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98 Altima Timing Chain replacement needed Forums > > 98 Altima Timing Chain replacement needed 98 Altima Timing Chain replacement needed
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  #1  
Old 09-16-2009, 06:51 AM
rediranch
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Default 98 Altima Timing Chain replacement needed

Hi all,

I searched the forum for a write up on an Altima timing chain replacement, but could not find one. Does one exist?

My timing chain guides have been chewed up on my 1998 Altima SE which has 130K miles on it. I just got off the phone with a shop who quoted $1250 in parts and labor, most of it labor. We have enough vehicles that the Altima can be down for repairs for a while, so I'm going to take a shot at it. I think I'll replace the water pump too, unless someone convinces me otherwise, I'd hate to have to dig into the front again if that fails.

I have a few questions maybe some of you can answer?

1. What parts do I need to do this replacement? I looked at the following from Napa:
Timing Kit
Timing Chain Tensioner (dont think it's included in above)

2. I have large hands, and peeking into the front of this engine, I dont have confidence in getting things undone easily. Would it be easier to hoist the engine/tranny out of the vehicle to do this replacement? I have an engine hoist and a stand. Time is on my side, so I'd rather do more work than have more frustration....

3. Any special tools required? I have a pretty good assortment, including impact tools, and maybe even a pulley puller onhand.

4. Anyone who has done this replacement - do you have any tips you can pass along? Where did you have issues and how did you get around them?

ANY information you can provide would be very much appreciated.

Last edited by NissanTech; 01-23-2013 at 06:44 PM.
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  #2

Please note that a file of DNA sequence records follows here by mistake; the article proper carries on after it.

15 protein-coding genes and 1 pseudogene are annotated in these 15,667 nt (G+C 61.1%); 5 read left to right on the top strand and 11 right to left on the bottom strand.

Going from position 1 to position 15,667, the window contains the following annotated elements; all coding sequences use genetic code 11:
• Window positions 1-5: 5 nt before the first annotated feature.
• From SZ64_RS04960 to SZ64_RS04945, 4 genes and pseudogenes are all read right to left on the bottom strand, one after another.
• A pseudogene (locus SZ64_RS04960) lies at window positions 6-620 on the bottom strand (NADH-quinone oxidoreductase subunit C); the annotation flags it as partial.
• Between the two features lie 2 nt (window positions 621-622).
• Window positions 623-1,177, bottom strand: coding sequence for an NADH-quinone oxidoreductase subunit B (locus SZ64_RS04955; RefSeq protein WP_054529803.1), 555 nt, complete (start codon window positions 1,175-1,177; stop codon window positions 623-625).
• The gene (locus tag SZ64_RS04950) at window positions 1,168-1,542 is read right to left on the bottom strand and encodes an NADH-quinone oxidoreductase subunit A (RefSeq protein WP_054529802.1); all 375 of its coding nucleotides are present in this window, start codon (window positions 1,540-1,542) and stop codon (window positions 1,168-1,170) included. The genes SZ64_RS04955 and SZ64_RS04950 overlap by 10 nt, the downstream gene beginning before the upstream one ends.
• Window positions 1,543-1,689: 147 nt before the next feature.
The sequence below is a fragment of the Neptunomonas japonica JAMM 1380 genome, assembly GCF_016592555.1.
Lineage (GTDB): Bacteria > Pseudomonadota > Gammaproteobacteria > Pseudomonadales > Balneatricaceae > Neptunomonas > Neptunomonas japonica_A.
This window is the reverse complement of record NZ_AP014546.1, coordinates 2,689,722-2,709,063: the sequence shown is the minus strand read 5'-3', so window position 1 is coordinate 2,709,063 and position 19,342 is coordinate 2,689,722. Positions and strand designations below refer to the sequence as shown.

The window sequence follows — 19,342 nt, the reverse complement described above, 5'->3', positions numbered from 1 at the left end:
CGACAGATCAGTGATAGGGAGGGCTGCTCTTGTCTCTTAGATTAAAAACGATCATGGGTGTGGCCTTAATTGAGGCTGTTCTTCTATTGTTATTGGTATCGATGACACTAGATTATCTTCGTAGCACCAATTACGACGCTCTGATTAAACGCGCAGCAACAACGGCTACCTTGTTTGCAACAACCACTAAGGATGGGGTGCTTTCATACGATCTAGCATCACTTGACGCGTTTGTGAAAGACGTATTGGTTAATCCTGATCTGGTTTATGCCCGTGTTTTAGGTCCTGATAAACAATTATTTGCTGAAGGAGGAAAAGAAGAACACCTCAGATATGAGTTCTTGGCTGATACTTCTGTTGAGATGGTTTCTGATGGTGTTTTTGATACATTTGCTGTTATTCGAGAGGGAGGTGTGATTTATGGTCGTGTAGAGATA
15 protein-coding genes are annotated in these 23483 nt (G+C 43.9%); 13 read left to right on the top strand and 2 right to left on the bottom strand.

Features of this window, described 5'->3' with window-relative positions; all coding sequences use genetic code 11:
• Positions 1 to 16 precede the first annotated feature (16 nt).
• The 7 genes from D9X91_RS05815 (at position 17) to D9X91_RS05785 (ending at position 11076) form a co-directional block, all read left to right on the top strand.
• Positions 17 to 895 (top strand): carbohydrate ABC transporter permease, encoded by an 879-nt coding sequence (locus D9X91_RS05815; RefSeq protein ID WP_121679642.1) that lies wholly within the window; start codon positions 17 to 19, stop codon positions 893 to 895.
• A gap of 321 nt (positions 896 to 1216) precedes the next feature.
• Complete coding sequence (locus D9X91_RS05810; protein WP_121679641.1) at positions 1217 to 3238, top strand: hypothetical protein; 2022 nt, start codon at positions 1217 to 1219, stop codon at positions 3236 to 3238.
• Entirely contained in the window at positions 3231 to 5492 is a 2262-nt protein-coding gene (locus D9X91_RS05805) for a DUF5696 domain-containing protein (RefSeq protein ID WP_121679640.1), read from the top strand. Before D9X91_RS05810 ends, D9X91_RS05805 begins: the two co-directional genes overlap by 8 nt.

Old 09-17-2009, 04:58 PM
streamcast streamcast is offline
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Are you sure it is the timing chain that is making your noise. Have not seen many or any timing chains go on this model. Not saying that yours is not. Before I do change it I would check the idle pulleys main and the one for the A/C they make terrible noise as if the timing chain is rattling. Hate to see you go through that trouble for an idle issue.
Parts required would be the tensioner, gears, chain and guides. Would not replace the water pump unless it is leaking.
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  #3  
Old 09-18-2009, 05:13 PM
rediranch
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The plastic timing guides came out in pieces in an oil change.

It's my assumption that without the guides the chain is slapping around.

And since I HAVE to replace the guides, will be doing the chain as well.
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  #4  
Old 09-18-2009, 07:47 PM
deeznuts
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The first part kit shows to have both tensioners included, so you should be fine with that. I would make sure it comes with the upper tensioner gasket. You will also need a valve cover gasket, silicone (I only used nissan at the dealer), new guide bolts (should be three), t-stat with coolant (if you're changing the w-pump), and of course oil. I also always added an oil filter to the list, seeing as how replacing that makes it a full blown lof.